(Bailiff allowed the jury to go to a church prayer meeting conducted by the prosecutor in the case); Robinson v. Donehoo, 97 Ga. 702 (25 SE 491) (1896)
(Jurors engaged in a 15-minute conversation with a third party about an unknown topic); Rainey v. State, 100 Ga. 82 (27 SE 709) (1896)
(Juror was entertained at dinner by state's attorney); Smith v. State, 122 Ga. 154 (50 SE 62) (1904)
(Jurors engaged in music and dancing after court had adjourned, left the courtroom without the judge's permission and against the oath of the bailiff, and made experiments upon the testimony sworn before them); Styles v. State, 129 Ga. 425 (59 SE 249) (1907)
(Jurors read newspaper editorials which, though not mentioning the case they were trying, included cases of that class); Blount v. State, 214 Ga. 433 (4) (105 SE2d 304) (1958)
(The bailiff in charge of the jury went to a room separate and apart from the jurors and went to bed ); Allen v. State, 215 Ga. 455 (1) (111 SE2d 70) (1959)
(Bailiff was in a room with a juror, but went to sleep ); Walker v. State, 216 Ga. 15 (2) (114 SE2d 431) (1960)
(Jurors were quartered on different floors of a hotel and bailiffs slept in different rooms); Atlanta Newspapers v. State of Ga., 216 Ga. 399 (2) (116 SE2d 580) (1960)
(Held that jurors must be charged, before dispersal, not to communicate with anyone about the case; permit anyone to communicate with them about it; read newspaper articles or listen to radio or television broadcasts about the case; or, if necessary, not to read newspapers or listen to radio and television at all during recess); Glenn v. State, 217 Ga. 553 (2) (123 SE2d 896) (1962)
(Alternate jurors are excluded from the jury room during deliberations except under certain conditions); Smith v. State, 218 Ga. 216 (2) (126 SE2d 789) (1962)
(Jurors read newspapers and watched and heard television; was harmless error only because such media merely reported that the case was being tried); Battle v. State, 234 Ga. 637 (217 SE2d 255) (1975)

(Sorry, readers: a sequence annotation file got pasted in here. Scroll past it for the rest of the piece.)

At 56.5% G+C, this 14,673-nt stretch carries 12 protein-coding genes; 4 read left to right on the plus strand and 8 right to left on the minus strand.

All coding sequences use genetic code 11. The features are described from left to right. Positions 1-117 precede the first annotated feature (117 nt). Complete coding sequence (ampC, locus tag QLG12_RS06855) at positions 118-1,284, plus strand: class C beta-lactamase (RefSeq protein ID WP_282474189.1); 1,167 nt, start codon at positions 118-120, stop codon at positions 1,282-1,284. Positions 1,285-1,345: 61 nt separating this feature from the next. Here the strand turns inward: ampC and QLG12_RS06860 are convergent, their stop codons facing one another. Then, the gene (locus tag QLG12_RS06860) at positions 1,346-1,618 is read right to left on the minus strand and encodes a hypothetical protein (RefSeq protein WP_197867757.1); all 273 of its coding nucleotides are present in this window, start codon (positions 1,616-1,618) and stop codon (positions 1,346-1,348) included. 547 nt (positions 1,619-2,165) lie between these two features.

conversed with foreman about the case during deliberation; was harmless error because of the nature of the charge and the sentence); Spooner v. State, 56 Ga. App. 618 (193 SE 432) (1937)
(The bailiff and a third party made improper remarks to the jurors while they were deliberating); Fisher v. State, 102 Ga. App. 505 (116 SE2d 640) (1960)
(Bailiffs slept in rooms of jurors, not seeing them until breakfast); Bobo v. State, 103 Ga. App. 685 (1) (120 SE2d 203) (1961)
(Jurors were separated into pairs in adjacent but not connecting hotel rooms, which had telephones, and the bailiff remained in the hallway overnight); Hendricks v. State, 108 Ga. App. 259 (2) (132 SE2d 845) (1963)
(Juror had lunch with his sister, a state's witness, during the trial); Wellmaker v. State, 124 Ga. App. 37 (1) (183 SE2d 62) (1971)
(Jurors had a telephone in the jury room while deliberating, making and receiving calls); Fair v. State, 130 Ga. App. 73 (1) (202 SE2d 247) (1973)
(Jurors locked up in groups of two in a motel with access to telephones; was harmless error where they swore they hadn't discussed the case with anyone). See generally "Separation of jury in criminal case," 21 ALR2d 1088; "Separation or dispersal of jury in civil case after submission," 77 ALR2d 1086; 58 AmJur2d 266-323, New Trial, 76-114; 66 CJS 161-189, New Trial, 47-62; 16A Ga. Dig. 121-134, New Trial, 42-56.